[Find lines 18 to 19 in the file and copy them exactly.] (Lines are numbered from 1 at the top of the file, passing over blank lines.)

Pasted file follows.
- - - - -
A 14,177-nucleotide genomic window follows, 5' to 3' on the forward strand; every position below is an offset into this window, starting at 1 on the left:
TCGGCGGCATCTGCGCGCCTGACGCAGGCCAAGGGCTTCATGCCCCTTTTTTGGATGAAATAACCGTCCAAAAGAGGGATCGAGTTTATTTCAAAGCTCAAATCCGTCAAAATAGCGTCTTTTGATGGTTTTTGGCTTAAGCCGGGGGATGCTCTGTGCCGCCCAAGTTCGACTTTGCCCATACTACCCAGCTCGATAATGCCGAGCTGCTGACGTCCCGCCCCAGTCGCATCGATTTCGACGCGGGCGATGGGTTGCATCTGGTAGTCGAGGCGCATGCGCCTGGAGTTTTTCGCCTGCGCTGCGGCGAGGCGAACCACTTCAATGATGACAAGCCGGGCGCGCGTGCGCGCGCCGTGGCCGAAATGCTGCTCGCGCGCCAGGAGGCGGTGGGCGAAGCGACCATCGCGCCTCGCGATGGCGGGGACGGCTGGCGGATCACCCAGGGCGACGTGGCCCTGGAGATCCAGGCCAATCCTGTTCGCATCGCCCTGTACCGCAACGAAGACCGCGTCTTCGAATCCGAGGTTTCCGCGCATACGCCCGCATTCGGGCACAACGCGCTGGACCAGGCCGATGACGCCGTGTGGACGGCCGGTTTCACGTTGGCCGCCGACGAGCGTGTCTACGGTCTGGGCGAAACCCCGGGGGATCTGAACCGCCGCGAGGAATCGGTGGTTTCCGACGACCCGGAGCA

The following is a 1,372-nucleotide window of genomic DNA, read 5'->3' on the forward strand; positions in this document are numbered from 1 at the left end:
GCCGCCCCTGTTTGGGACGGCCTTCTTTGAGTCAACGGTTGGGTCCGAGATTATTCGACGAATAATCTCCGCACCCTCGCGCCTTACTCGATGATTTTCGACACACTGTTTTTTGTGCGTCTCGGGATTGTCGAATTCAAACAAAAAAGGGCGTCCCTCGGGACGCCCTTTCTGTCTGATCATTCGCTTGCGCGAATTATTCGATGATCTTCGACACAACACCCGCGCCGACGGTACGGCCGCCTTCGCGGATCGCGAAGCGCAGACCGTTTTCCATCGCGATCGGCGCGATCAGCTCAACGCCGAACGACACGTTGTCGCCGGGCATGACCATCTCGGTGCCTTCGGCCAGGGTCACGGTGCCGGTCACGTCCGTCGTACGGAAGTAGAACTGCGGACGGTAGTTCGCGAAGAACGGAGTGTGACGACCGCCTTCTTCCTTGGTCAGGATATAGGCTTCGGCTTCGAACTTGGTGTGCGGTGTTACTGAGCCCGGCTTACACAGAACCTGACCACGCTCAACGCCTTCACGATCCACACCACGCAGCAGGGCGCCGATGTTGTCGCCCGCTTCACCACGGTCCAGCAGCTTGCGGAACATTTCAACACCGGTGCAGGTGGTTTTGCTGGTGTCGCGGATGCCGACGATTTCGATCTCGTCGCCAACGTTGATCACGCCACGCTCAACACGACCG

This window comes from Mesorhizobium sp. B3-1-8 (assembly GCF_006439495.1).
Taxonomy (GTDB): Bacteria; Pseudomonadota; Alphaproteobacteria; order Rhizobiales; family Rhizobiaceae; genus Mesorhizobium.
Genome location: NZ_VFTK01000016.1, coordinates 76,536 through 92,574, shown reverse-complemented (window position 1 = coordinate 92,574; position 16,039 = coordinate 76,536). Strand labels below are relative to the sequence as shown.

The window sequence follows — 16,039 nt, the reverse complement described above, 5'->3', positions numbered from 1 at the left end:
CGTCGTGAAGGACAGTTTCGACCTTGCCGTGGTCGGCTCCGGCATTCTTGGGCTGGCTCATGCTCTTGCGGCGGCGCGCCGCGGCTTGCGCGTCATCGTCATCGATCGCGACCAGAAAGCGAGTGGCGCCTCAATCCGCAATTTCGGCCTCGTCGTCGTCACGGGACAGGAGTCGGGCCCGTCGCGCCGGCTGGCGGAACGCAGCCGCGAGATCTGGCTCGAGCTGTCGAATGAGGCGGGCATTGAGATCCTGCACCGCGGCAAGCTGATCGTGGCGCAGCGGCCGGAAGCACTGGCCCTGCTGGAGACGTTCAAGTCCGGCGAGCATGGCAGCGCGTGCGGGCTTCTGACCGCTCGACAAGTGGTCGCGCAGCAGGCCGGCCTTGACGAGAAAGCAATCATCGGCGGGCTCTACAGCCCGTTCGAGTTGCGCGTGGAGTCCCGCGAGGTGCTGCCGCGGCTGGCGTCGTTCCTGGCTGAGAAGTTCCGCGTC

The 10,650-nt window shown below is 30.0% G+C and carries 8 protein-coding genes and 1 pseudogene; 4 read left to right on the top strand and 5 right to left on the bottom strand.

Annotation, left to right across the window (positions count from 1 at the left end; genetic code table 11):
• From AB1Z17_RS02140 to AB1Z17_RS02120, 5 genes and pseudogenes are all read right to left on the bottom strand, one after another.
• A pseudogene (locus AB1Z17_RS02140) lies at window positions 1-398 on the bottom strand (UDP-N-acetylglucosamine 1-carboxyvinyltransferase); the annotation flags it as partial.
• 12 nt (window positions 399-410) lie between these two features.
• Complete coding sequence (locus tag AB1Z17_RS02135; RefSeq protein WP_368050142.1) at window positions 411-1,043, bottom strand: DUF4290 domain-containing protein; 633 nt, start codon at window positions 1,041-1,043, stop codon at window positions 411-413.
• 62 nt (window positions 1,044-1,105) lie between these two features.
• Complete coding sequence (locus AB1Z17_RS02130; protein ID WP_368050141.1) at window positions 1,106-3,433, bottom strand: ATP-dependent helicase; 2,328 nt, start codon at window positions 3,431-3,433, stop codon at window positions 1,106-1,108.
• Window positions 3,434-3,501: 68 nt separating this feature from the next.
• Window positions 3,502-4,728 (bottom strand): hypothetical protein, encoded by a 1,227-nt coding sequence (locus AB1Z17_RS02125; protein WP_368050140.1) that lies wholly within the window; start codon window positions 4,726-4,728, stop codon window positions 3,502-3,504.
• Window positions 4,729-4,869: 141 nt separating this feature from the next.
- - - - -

• Window positions 3,434-3,501: 68 nt separating this feature from the next.
• Window positions 3,502-4,728 (bottom strand): hypothetical protein, encoded by a 1,227-nt coding sequence (locus AB1Z17_RS02125; protein WP_368050140.1) that lies wholly within the window; start codon window positions 4,726-4,728, stop codon window positions 3,502-3,504.